Resolved: That a report be brought to Cabinet concerning recycling rates.



Treasury Management Annual Report 2022/23 pdf icon PDF 29 KB

Additional documents:


The Portfolio Holder for Finance & Investment presented the report which sought Members approval. The report was one of a number that were recommended for submission to Members before, during and after the financial year to comply with the CIPFA Code of Practice on Treasury Management. The report constituted the annual report looking at the investment outturn and performance for 2022/23, the capital programme, the Council’s borrowing activity and investment strategy.


The Senior Principal Accountant further advised that the report looked back at treasury management activity during the financial year 2022/23. The strategy was approved by Council in February 2022 and the report dealt with treasury management activity in the year ended 31 March 2023, with the continued cautious investment approach as in previous years. Attention was brought to paragraphs 41 – 47 of the report.


Due to rising interest rates during 2022/23 investment interest receipts were greater than budgeted. In addition, investments in multi-asset income funds were placed in May 2022. These investments had the potential for greater returns over the longer term but come with the risk of capital loss as well as capital appreciation. Interest received on the multi-asset income funds contributed to the improved performance during the year.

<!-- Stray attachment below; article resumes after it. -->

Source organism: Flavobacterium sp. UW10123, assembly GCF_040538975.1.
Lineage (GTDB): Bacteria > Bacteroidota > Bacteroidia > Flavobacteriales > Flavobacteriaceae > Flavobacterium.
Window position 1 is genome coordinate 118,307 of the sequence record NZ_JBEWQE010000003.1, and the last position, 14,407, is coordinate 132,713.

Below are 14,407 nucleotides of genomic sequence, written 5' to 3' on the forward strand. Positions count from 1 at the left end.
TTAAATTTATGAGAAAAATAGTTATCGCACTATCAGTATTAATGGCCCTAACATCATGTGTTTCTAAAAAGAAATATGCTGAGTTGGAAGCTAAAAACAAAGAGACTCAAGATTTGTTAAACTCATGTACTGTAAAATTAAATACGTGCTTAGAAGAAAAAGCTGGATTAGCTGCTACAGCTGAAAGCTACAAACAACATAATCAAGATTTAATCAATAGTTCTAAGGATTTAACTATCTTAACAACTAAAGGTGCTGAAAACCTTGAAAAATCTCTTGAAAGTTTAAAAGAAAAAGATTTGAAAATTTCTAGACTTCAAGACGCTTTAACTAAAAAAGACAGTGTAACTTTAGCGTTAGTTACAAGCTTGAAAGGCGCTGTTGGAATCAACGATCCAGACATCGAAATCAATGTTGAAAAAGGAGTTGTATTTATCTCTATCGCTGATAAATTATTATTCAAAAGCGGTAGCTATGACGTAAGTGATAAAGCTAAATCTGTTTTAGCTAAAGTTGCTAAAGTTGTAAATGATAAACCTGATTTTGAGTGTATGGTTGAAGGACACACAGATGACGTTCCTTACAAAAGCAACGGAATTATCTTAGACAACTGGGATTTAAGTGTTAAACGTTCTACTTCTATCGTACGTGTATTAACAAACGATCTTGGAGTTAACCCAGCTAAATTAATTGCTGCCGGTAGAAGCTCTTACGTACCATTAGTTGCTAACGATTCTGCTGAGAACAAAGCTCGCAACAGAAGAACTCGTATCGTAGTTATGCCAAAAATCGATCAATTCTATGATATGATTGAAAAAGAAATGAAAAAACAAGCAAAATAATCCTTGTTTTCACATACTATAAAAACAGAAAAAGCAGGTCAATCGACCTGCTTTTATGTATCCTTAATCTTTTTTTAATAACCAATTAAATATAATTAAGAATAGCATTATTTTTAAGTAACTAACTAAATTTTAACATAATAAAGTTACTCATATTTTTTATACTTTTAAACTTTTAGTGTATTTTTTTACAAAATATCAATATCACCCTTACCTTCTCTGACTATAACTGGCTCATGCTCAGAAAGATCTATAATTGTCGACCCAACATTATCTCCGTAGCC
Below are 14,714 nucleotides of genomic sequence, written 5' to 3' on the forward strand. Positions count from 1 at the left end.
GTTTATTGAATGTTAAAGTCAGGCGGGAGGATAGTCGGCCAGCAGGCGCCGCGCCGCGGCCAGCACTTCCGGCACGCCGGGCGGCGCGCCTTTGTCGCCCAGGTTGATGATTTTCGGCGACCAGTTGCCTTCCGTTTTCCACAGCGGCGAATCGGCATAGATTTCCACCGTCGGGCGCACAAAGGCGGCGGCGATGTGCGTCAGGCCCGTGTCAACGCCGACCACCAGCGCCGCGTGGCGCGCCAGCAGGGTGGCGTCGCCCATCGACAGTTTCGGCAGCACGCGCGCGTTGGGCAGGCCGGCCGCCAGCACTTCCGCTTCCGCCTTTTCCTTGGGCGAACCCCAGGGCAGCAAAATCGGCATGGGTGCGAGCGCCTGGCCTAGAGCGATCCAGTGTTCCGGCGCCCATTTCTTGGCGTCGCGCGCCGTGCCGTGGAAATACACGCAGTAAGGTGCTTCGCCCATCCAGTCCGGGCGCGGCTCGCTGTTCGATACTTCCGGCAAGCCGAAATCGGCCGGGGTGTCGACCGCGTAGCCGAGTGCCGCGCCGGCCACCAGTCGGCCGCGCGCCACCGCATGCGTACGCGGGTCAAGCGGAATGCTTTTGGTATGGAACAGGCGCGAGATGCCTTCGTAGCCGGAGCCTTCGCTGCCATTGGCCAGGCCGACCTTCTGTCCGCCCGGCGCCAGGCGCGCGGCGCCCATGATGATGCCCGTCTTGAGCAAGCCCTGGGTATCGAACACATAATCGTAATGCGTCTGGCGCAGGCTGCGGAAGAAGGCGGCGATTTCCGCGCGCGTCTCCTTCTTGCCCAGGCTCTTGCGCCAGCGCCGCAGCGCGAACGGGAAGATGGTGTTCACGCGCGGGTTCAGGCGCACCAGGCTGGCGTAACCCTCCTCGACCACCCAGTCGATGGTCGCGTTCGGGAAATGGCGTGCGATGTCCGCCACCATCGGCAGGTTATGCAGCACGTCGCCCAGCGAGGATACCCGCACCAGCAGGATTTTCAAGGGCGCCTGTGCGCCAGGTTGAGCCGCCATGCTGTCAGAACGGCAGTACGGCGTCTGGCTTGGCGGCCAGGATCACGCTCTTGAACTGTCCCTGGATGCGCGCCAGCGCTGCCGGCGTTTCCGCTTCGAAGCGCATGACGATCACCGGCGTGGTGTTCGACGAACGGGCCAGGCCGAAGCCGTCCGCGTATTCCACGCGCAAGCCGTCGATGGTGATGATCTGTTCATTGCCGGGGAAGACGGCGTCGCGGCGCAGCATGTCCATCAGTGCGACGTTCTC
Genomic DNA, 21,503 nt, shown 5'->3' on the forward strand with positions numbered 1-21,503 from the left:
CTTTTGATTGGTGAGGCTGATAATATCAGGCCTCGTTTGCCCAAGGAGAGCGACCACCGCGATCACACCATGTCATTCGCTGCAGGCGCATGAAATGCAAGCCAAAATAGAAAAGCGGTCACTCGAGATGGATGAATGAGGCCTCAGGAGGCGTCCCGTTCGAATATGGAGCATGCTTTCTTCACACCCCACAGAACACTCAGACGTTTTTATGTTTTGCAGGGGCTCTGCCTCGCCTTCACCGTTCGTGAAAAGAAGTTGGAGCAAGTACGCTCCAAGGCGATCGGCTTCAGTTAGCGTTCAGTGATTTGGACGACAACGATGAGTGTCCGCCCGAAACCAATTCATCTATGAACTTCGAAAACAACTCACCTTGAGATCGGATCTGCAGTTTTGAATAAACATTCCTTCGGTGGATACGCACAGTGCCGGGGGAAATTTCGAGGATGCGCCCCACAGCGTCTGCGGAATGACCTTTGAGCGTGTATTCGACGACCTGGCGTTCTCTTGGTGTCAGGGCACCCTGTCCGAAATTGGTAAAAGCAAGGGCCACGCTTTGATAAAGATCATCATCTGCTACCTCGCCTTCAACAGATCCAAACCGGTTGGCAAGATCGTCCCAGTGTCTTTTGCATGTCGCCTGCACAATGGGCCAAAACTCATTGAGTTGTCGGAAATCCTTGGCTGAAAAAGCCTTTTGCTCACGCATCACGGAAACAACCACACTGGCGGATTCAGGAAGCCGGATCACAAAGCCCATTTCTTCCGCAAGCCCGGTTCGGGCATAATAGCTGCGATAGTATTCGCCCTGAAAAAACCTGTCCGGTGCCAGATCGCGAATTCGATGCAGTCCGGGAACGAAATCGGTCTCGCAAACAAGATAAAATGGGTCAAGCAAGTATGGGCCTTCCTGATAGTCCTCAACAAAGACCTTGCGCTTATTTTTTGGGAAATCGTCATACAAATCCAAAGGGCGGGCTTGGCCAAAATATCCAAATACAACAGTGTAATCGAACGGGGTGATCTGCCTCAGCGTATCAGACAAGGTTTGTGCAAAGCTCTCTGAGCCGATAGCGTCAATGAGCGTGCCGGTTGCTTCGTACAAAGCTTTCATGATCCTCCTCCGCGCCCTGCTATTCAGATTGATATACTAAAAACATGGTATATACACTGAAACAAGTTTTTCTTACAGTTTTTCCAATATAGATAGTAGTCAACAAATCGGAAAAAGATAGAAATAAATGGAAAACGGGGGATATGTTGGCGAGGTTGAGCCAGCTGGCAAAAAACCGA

On the debt side there were no additional long-term borrowing during the year and no rescheduling of existing debt.


Members discussed the report.


Public Sector Equality Duty

Members noted that consideration had been given to impacts under the Public Sector Equality Duty.


Resolved: That the Annual Treasury Management 2022/23, be approved.



Financial Monitoring 2023/24 - to the end of July 2023 pdf icon PDF 23 KB

Additional documents:


The Portfolio Holder presented the report which detailed the year to date financial position to 31 July 2023, and the forecasted position to 31 March 2024. The forecast position in the report showed an unfavourable variance of £1.489m which included £750,000 as the estimated additional cost above budgeted assumptions for the 2023/24 pay award. This was based on the current offer made by employers.